Last night I partook of the free (pass-the-hat) Lo Fine show at the Apollo Grill, and it was lovely. It reminded me of the Listening Room, without the anxiety-producing pressure to remain silent and still the entire time. People generally sat and paid all attention to the band (a few people - employees? residents from upstairs? - kept drunkenly swanning around and taking multiple flash photos). The show was to start at 9, though it was closer to 9:30 (or later). My guest and I were anticipating getting a few appetizers to enjoy during the show - in fact, we'd planned and eaten light dinners so we'd be prepared. But alas, the kitchen closes at 9. Which seems like poor planning to me. The bartender seemed to get that a lot of people had come expecting food (at a restaurant...) and she gave us a plate of warm pita bread and very garlicky hummus, gratis. Awesome. It went nicely with the pinot grigio, until I managed to knock over the rest of my glass onto the floor. A server was there immediately to mop it up with a rag. Apollo Grill gets major points for service.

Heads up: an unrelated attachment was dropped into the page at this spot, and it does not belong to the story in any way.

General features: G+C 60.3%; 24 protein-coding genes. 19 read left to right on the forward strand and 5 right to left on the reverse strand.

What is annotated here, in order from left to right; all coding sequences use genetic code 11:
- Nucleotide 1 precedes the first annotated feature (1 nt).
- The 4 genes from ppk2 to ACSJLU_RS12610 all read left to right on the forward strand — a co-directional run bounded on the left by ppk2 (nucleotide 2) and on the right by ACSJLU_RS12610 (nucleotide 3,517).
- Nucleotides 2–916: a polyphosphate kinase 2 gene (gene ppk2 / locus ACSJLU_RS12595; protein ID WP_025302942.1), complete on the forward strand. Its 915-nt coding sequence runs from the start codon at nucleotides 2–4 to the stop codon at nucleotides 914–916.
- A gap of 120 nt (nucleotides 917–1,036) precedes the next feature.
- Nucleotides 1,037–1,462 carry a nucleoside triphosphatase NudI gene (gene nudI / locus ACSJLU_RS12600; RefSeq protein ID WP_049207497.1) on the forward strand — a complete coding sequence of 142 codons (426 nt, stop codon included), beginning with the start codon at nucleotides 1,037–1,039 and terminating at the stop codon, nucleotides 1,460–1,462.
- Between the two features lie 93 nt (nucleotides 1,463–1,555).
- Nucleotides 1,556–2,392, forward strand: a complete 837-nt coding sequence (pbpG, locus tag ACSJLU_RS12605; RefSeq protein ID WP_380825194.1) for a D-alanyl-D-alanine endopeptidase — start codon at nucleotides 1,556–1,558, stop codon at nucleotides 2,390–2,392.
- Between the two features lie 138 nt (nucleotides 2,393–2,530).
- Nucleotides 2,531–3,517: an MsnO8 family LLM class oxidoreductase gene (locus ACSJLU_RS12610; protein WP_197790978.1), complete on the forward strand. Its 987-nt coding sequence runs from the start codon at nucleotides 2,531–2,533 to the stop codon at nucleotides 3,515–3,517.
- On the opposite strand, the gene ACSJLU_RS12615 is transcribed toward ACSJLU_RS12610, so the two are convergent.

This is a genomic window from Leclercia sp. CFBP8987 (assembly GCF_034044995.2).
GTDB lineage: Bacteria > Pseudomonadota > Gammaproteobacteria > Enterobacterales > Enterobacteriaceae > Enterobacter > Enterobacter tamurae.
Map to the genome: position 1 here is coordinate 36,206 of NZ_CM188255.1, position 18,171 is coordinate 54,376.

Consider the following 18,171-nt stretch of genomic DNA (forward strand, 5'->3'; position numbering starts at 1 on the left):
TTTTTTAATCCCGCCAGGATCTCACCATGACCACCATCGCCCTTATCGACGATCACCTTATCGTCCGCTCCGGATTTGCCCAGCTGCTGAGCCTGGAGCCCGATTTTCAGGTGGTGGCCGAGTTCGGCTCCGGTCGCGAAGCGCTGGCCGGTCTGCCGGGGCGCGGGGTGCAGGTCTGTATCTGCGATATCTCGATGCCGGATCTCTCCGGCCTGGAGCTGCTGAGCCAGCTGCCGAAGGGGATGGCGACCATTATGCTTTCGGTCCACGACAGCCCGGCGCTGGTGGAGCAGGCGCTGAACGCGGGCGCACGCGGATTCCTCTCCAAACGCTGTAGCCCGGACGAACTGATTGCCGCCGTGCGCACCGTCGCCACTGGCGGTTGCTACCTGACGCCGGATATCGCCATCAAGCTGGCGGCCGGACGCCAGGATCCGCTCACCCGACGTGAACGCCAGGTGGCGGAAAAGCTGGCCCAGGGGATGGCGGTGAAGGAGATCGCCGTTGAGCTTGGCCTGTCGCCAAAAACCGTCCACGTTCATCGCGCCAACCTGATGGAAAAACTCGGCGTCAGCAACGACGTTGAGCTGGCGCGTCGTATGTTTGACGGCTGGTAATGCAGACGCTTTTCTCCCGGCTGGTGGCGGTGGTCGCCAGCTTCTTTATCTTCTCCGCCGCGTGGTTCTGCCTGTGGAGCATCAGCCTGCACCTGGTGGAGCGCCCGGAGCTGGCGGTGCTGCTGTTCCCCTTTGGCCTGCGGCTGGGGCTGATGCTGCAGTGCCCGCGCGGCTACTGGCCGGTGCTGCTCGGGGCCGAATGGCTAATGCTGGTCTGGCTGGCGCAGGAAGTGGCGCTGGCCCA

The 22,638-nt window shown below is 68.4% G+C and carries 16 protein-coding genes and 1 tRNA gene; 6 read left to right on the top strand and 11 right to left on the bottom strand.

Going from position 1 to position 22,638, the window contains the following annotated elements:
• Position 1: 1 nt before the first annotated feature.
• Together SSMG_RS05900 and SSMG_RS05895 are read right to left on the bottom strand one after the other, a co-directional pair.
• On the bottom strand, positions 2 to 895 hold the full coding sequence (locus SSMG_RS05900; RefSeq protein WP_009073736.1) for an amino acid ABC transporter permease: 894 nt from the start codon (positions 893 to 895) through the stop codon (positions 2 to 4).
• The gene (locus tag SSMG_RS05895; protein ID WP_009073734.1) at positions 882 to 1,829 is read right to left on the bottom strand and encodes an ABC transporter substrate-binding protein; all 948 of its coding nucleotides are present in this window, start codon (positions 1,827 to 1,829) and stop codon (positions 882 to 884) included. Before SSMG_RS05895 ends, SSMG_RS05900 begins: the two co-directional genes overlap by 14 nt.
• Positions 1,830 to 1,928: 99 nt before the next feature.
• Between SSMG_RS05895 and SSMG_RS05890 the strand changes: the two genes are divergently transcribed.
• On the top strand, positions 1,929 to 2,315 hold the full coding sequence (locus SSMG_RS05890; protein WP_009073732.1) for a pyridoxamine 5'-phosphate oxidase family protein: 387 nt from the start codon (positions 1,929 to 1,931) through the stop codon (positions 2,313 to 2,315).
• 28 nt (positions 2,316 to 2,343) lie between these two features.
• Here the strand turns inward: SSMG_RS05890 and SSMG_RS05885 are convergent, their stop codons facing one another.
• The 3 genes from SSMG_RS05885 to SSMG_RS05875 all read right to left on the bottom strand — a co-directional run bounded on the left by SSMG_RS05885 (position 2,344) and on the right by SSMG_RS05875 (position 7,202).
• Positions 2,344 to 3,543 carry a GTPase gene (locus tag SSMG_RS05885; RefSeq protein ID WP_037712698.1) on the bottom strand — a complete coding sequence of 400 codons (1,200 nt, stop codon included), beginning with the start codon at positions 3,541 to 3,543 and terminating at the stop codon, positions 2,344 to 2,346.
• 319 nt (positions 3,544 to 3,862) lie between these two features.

Lo Fine was excellent, as usual. And as usual, I couldn't understand a word Kevin said or sang onstage. But the music is always lovely.
Although I am not trying to look a gift horse in the mouth, I have a problem with raw chunks of garlic such as the ones in the hummus last night. They tend to stay with me for a long, long time. Last night I flossed and swished my mouth with Listerine until my eyes watered and I still had a skunky garlic taste in the back of my mouth. This morning I can still feel it, all funky and hot inside of me, and this is after eating Key Lime yogurt and a cuppa Earl Grey. Frankly, I'm lucky that I seem to have avoided the intense gastric effects raw garlic sometimes causes me. I know you don't want me to elaborate.
Coincidentally, after the Apollo Grill I went over to chez Price to pick up my dog, and T had me try the hummus she'd just made from scratch. It was perfect, indistinguishable from really good store-bought. It reminded me of my hippie-leaning mom's hummus, who made it from scratch years before it was readily available in supermarkets. She'd fill a big old amber-glass mixing bowl with the hummus she'd made with her electric food processor, sculpting it up the sides to create a bowl shape in the middle, into which she'd pour olive oil, fresh lemon juice, and fresh parsley. It was delish.